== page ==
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The IFRA 42nd Amendment

Posted: March 30, 2007

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In brief, the key steps of the dermal sensitization QRA process for fragrance ingredients are: 

  • determination of benchmarks (no expected sensitization induction level, or NESIL); 
  • application of sensitization assessment factors (SAF) and 
  • calculation of consumer exposure (CEL) through product use.

Using these parameters, an acceptable exposure level (AEL) can be calculated and compared with the consumer exposure level (CEL). The ratio of the AEL to CEL must be favorable to support the safe use of the skin sensitizer. This ratio must be calculated for each fragrance ingredient identified as a potential skin sensitizer in each product type. (For more details, see the paper on the RIFM or IFRA websites written by the QRA Expert Group, Dermal Sensitization Quantitative Risk Assessment (QRA) for Fragrance Ingredients, Technical Dossier, March 15, 2006, www.rifm.org/pub/publications.asp and www.ifraorg.org/news.asp).1). The principles and practical applications of this new methodology for fragrance ingredients continue to be presented at both fragrance and consumer product industry meetings as well as at toxicology and dermatology scientific meetings.2,3,4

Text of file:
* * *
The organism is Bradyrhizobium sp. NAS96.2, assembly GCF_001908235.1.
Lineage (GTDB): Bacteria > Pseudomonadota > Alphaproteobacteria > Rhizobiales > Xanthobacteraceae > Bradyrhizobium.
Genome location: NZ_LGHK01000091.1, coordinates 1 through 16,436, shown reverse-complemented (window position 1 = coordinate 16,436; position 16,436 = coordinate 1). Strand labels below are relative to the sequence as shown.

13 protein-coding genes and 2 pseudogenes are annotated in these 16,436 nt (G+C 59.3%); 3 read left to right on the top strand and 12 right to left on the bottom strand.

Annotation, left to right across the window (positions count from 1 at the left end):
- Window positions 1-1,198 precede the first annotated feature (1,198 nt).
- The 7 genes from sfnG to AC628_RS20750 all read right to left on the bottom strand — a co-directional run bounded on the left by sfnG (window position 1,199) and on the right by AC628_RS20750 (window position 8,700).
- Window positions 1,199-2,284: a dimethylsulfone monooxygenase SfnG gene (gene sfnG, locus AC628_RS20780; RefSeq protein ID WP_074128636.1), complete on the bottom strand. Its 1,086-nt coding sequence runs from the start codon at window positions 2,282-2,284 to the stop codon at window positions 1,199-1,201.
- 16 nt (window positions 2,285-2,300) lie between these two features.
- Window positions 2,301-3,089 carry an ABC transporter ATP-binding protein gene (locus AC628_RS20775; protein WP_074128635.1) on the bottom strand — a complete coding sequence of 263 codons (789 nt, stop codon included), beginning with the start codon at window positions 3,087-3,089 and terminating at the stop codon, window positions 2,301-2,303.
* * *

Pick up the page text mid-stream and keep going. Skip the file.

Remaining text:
Based on the RIFM Expert Panel’s recommendation, RIFM and IFRA have formally adopted the QRA approach, refined for fragrance ingredients identified as contact allergens, as the core strategy for primary prevention of dermal sensitization to these materials in consumer products. This methodology will be used to determine global fragrance industry product management practices (IFRA Standards) for potentially sensitizing fragrance ingredients, the first of which was implemented in May 2006 with the 40th Amendment to the IFRA Code of Practice. It contained the first four IFRA Standards based on the QRA and limited the use of the material for the 11 individual product categories. (For IFRA/RIFM information, see reference 5.)

42nd Amendment

The implementation of the QRA approach will continue with the publication of the 42nd Amendment to the IFRA Code of Practice. The 42nd Amendment will include all modifications to the existing Standards based on dermal sensitization for which there are adequate data to allow QRA review (approximately 20 Standards, covering about 30 materials). In addition, approximately 15 new IFRA Standards (covering about 20 materials) will be introduced, which cover most of the fragrance ingredients that require “allergen labeling” in Europe. As with previous Amendments, some of these new IFRA Standards restrict fragrance ingredients that can be found in other sources such as essential oils, so this needs to be taken into account.